WHAT IS AN AUDIT?
It is the auditor’s responsibility to express an opinion on whether the annual financial statements fairly present the financial position and performance of the entity.
An audit involves performing procedures to obtain audit evidence about the amounts and disclosures in the financial statements. Audits are conducted in accordance with International Standards on Auditing and, in doing so, the auditors are required to comply with ethical requirements.
The procedures selected depend on the auditor’s judgement, including the assessment of the risks of material misstatement of the financial statements, whether due to fraud or error.
In making these assessments, the auditor considers internal control relevant to the preparation and fair presentation of the financial statements.
An audit also includes evaluating the appropriateness of accounting policies used and the reasonableness of accounting estimates made by management, as well as evaluating the overall presentation of the financial statements.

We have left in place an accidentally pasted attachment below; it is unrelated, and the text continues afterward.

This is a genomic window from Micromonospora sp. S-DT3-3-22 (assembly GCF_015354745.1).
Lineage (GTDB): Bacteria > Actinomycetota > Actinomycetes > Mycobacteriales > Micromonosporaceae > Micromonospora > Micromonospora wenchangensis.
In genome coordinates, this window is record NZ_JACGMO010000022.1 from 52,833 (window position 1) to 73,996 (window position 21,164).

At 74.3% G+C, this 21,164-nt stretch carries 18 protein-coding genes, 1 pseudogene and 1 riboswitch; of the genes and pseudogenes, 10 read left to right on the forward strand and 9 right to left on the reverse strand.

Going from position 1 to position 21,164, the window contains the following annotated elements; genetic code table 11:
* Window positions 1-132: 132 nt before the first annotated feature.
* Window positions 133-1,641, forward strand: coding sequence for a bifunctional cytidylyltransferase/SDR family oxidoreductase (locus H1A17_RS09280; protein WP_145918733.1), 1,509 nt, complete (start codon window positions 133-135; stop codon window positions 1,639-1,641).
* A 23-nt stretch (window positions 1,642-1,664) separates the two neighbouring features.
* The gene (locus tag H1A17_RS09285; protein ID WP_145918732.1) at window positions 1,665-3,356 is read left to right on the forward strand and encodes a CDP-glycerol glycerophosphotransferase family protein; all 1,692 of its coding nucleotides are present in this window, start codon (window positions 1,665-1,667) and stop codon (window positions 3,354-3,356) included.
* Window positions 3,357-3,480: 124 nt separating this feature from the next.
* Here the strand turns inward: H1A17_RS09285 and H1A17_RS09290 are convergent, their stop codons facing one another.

WHAT IS AN INDEPENDENT REVIEW?
The procedures performed in a review are substantially less than those performed in an audit. An independent review has a lower level of assurance than an audit.
It is the independent reviewer’s responsibility to express a conclusion on whether anything has come to their attention that causes them to believe that the financial statements do not fairly present, in all material respects, the financial position, and performance of the entity.
A review is conducted in accordance with the International Standard on Review Engagements (ISRE) 2400 (Revised), Engagements to Review Financial Statements. This Standard also requires us to comply with relevant ethical requirements.
A review of financial statements in accordance with ISRE 2400 (revised) consists primarily of making inquiries of management and others within the entity involved in financial and accounting matters, applying analytical procedures, and evaluating the sufficiency and appropriateness of evidence obtained. A review also requires performance of additional procedures when the practitioner becomes aware of matters that cause the practitioner to believe the financial statements as a whole may be materially misstated.